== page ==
The search for a young Indigenous woman ended in tragedy after her remains were found in a vacant home in Vancouver’s Shaughnessy neighborhood.
For the grieving family of 24-year-old Chelsea Poorman, the discovery provided little solution – only new questions.
“We still don’t know what happened to her,” said Sheila Poorman, the young woman’s mother. “I don’t know if we will ever find out.”
Contractors spotted the remains of Chelsea on April 22 while working on a property near Granville Street and West 37th Avenue, an expensive part of town lined with multimillion-dollar homes.
His identity was later confirmed by DNA testing and authorities informed his family on Friday morning before making a public announcement.
“This is not the result anyone wanted. We always hoped that Chelsea would be found alive, and our condolences go out to everyone who knew Chelsea, loved her and hoped she would come home safely,” said Sgt. Steve Addison of the Vancouver Police Department said in a statement.
He then told reporters that Chelsea’s skeleton was found outside the home in a heavily wooded area, and that toxicology and other testing would not be possible on her remains, but Vancouver police would provide “personal information” to the family in the next few years. days.
The news came a day after National Awareness Day for Missing and Murdered Indigenous Women and Girls, also known as Red Dress Day, which saw ceremonies held across the country, including in Vancouver. .
Chelsea was a member of the Kawacatoose First Nation in Saskatchewan, but was living on the west coast when she went missing.
Police do not consider his death suspicious, but have not provided any further details other than that they have reviewed the findings of a coroner’s inquest.
Her mother, who spoke to the coroner on Friday, told CTV News she did not understand how police came to this conclusion.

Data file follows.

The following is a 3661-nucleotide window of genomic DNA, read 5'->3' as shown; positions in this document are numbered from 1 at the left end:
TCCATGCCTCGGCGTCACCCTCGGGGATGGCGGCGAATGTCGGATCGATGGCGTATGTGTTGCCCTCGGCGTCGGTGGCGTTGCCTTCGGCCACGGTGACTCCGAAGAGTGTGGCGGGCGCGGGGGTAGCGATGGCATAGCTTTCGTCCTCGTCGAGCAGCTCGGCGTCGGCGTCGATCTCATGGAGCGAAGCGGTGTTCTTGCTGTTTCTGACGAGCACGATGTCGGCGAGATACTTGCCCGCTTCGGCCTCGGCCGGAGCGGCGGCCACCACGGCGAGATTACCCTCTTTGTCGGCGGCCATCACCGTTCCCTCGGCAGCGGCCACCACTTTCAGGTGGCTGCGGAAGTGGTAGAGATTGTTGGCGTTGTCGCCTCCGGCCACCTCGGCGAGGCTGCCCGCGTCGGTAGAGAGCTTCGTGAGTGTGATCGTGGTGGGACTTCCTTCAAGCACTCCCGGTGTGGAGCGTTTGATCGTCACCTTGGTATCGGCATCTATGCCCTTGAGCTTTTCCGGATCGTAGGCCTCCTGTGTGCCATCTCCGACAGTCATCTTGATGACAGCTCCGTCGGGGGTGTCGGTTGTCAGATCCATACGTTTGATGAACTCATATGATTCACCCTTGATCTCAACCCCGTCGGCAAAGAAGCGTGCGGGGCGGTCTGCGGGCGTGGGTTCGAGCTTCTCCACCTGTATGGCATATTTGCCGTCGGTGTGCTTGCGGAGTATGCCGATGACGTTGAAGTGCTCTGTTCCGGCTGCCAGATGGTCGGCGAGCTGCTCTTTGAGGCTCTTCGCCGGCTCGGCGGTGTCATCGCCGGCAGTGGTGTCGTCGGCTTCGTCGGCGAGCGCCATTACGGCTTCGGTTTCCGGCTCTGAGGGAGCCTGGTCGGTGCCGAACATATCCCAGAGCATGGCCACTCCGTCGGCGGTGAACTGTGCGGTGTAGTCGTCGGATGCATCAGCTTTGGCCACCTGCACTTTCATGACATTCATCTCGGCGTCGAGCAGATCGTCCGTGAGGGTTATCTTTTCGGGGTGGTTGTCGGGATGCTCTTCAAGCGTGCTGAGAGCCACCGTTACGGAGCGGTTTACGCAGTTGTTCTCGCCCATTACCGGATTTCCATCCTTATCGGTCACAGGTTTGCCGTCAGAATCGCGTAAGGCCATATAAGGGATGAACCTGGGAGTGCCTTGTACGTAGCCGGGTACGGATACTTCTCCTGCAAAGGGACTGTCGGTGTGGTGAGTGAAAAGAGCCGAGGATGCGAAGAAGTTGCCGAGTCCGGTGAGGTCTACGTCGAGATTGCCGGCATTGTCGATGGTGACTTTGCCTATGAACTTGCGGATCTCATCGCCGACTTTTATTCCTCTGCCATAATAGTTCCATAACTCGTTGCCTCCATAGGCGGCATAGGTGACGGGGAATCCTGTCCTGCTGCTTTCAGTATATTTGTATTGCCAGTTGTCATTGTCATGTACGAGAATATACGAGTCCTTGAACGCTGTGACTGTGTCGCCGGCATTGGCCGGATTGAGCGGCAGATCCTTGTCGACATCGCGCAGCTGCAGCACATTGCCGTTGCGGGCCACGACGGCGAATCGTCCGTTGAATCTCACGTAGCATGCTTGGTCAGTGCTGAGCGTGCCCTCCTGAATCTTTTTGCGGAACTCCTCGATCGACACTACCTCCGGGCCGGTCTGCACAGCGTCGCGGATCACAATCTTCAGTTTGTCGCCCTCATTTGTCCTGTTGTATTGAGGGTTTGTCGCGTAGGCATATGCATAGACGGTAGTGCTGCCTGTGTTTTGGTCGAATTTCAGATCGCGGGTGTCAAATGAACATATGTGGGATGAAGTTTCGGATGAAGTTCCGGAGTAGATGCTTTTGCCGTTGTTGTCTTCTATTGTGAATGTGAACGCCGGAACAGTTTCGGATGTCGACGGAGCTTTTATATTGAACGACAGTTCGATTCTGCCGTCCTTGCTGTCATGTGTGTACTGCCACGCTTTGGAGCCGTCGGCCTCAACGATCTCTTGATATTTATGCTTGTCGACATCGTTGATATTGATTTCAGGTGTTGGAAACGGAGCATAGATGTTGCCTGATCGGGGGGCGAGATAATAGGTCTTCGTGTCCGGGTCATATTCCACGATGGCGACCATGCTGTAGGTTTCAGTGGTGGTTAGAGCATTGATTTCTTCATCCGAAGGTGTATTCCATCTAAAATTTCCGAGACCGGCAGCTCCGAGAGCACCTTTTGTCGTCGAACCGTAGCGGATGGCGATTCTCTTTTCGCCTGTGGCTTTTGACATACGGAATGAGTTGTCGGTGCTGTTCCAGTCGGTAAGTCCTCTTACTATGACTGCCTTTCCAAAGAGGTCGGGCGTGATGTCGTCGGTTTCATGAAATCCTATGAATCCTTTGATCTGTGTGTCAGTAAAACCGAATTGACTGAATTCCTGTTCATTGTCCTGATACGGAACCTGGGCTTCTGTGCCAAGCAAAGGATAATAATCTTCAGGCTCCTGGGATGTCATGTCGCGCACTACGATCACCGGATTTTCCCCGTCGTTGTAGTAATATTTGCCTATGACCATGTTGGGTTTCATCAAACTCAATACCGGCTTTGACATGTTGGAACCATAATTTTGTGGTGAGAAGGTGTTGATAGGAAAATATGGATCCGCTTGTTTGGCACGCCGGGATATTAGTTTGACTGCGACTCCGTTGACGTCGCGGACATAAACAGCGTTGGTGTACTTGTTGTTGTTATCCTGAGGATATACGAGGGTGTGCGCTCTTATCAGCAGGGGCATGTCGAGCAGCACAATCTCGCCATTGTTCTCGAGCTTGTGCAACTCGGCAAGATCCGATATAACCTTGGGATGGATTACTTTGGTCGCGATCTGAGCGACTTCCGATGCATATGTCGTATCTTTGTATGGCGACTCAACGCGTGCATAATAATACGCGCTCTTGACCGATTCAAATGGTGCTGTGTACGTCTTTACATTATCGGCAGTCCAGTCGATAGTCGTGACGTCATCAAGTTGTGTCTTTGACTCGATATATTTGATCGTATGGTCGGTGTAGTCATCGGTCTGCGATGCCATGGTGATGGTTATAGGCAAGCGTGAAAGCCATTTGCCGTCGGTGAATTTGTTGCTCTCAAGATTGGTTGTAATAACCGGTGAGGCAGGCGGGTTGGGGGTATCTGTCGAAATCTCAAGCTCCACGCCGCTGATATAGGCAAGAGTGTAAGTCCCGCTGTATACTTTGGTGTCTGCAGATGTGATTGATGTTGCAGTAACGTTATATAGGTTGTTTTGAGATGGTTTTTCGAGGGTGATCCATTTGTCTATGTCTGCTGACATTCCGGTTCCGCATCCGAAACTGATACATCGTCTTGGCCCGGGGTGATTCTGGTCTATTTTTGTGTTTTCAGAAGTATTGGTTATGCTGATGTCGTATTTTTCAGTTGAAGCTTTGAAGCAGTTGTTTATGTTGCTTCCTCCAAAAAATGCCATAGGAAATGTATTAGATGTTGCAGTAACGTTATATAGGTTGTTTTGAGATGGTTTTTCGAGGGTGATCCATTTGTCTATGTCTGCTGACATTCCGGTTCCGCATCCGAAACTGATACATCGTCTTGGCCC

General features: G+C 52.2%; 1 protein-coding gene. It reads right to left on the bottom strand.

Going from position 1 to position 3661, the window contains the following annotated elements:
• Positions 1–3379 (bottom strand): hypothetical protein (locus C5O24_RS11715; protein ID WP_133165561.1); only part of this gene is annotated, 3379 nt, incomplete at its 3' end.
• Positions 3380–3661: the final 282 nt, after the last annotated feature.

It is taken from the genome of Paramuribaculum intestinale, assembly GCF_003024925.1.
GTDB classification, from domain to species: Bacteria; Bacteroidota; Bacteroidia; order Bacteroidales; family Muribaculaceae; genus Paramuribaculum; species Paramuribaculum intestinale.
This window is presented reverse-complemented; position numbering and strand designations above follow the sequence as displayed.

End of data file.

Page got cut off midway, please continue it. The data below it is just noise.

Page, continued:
“I don’t know why they would say that,” Sheila said. “They don’t even have a cause of death. They don’t know what happened. Somebody just doesn’t know – they don’t just die for no reason.”
In a news release, Vancouver police said they believe Chelsea “probably died on the property on or shortly after the night of her disappearance, but was not discovered as the house has been vacant for years.”
Speaking to reporters, police acknowledged that squatters were often on the property, but said they would not speculate on how she died.
Her mother thinks someone must have been there when it happened, partly because her daughter was found covered in a blanket.
“People had to be in this place,” she said. “Squatters, anyone know something.”
Chelsea disappeared after leaving a friend’s apartment in downtown Vancouver on the night of September 6, 2020.
Late at night, she spoke with her sister on the phone and suggested she was with a new love.
Her family never heard from her again.
They have previously expressed frustration with the police department’s handling of his case. While they reported Chelsea missing on September 8, authorities didn’t announce her missing until September 18.
“It was just a major failure from the start – the first 10 days nothing was done,” said his father, Michael Kiernan, who believes Chelsea’s Aboriginal heritage played a part.
“This (problem) is not going away, it will only grow and I will see this through to the end.”
CTV News asked Vancouver police about the concerns and they insisted they had devoted considerable resources to the case.
“We worked as hard as we could,” Addison said. “Missing Persons, Major Crimes Section is constantly reviewing tips, reviewing old leads, interviewing witnesses, searching for clues up to the day she was discovered, with the goal of locating her and bringing her home.
Sheila said her daughter deserved a better life. She remembered Chelsea as a kind and caring person who watched over others.
“When we lived in Saskatoon, she wanted to go for a drive so we could make sure people on the street were okay. She wanted to make sure people on the street were warm and had somewhere to go. That’s who Chelsea was,” she said, crying.
“So if anyone knows anything about what happened to Chelsea, I would like them to speak up and let us know.”
Late Friday afternoon, dancers from Butterflies in Spirit laid flowers and incense outside the house where Chelsea’s remains were hidden, unbeknownst to her family and loved ones. They are planning a memorial rally there for Sunday.